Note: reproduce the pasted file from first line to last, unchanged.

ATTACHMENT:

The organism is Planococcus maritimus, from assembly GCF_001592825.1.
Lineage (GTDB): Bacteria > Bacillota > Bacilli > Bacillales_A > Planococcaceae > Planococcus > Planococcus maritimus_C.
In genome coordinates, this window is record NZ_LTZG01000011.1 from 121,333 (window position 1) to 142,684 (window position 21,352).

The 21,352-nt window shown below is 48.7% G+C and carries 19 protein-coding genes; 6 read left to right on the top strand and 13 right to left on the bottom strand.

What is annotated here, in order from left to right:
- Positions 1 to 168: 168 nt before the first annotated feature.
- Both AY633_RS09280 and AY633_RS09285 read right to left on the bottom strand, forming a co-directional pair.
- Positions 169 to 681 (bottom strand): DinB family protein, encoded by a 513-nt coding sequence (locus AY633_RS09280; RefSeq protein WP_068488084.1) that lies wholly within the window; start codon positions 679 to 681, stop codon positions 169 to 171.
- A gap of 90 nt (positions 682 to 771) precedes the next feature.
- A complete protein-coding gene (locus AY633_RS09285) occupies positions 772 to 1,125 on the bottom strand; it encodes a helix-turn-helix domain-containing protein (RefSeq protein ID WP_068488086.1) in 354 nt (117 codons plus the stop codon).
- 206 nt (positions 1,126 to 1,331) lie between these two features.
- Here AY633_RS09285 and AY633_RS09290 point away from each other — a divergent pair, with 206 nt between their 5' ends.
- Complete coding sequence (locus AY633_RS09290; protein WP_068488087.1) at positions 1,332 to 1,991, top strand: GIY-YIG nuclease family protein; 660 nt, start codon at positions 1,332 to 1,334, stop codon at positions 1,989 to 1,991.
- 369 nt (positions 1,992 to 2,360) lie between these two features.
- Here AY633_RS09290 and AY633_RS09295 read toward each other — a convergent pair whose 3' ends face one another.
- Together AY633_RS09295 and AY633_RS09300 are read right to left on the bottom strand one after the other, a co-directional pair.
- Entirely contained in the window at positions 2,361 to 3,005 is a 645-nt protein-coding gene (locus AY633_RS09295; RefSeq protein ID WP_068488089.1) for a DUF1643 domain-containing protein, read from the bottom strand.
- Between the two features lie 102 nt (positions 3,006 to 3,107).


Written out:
The organism is Planococcus maritimus, from assembly GCF_001592825.1.
Lineage (GTDB): Bacteria > Bacillota > Bacilli > Bacillales_A > Planococcaceae > Planococcus > Planococcus maritimus_C.
In genome coordinates, this window is record NZ_LTZG01000011.1 from 121,333 (window position 1) to 142,684 (window position 21,352).

The 21,352-nt window shown below is 48.7% G+C and carries 19 protein-coding genes; 6 read left to right on the top strand and 13 right to left on the bottom strand.

What is annotated here, in order from left to right:
- Positions 1 to 168: 168 nt before the first annotated feature.
- Both AY633_RS09280 and AY633_RS09285 read right to left on the bottom strand, forming a co-directional pair.
- Positions 169 to 681 (bottom strand): DinB family protein, encoded by a 513-nt coding sequence (locus AY633_RS09280; RefSeq protein WP_068488084.1) that lies wholly within the window; start codon positions 679 to 681, stop codon positions 169 to 171.
- A gap of 90 nt (positions 682 to 771) precedes the next feature.
- A complete protein-coding gene (locus AY633_RS09285) occupies positions 772 to 1,125 on the bottom strand; it encodes a helix-turn-helix domain-containing protein (RefSeq protein ID WP_068488086.1) in 354 nt (117 codons plus the stop codon).
- 206 nt (positions 1,126 to 1,331) lie between these two features.
- Here AY633_RS09285 and AY633_RS09290 point away from each other — a divergent pair, with 206 nt between their 5' ends.
- Complete coding sequence (locus AY633_RS09290; protein WP_068488087.1) at positions 1,332 to 1,991, top strand: GIY-YIG nuclease family protein; 660 nt, start codon at positions 1,332 to 1,334, stop codon at positions 1,989 to 1,991.
- 369 nt (positions 1,992 to 2,360) lie between these two features.
- Here AY633_RS09290 and AY633_RS09295 read toward each other — a convergent pair whose 3' ends face one another.
- Together AY633_RS09295 and AY633_RS09300 are read right to left on the bottom strand one after the other, a co-directional pair.
- Entirely contained in the window at positions 2,361 to 3,005 is a 645-nt protein-coding gene (locus AY633_RS09295; RefSeq protein ID WP_068488089.1) for a DUF1643 domain-containing protein, read from the bottom strand.
- Between the two features lie 102 nt (positions 3,006 to 3,107).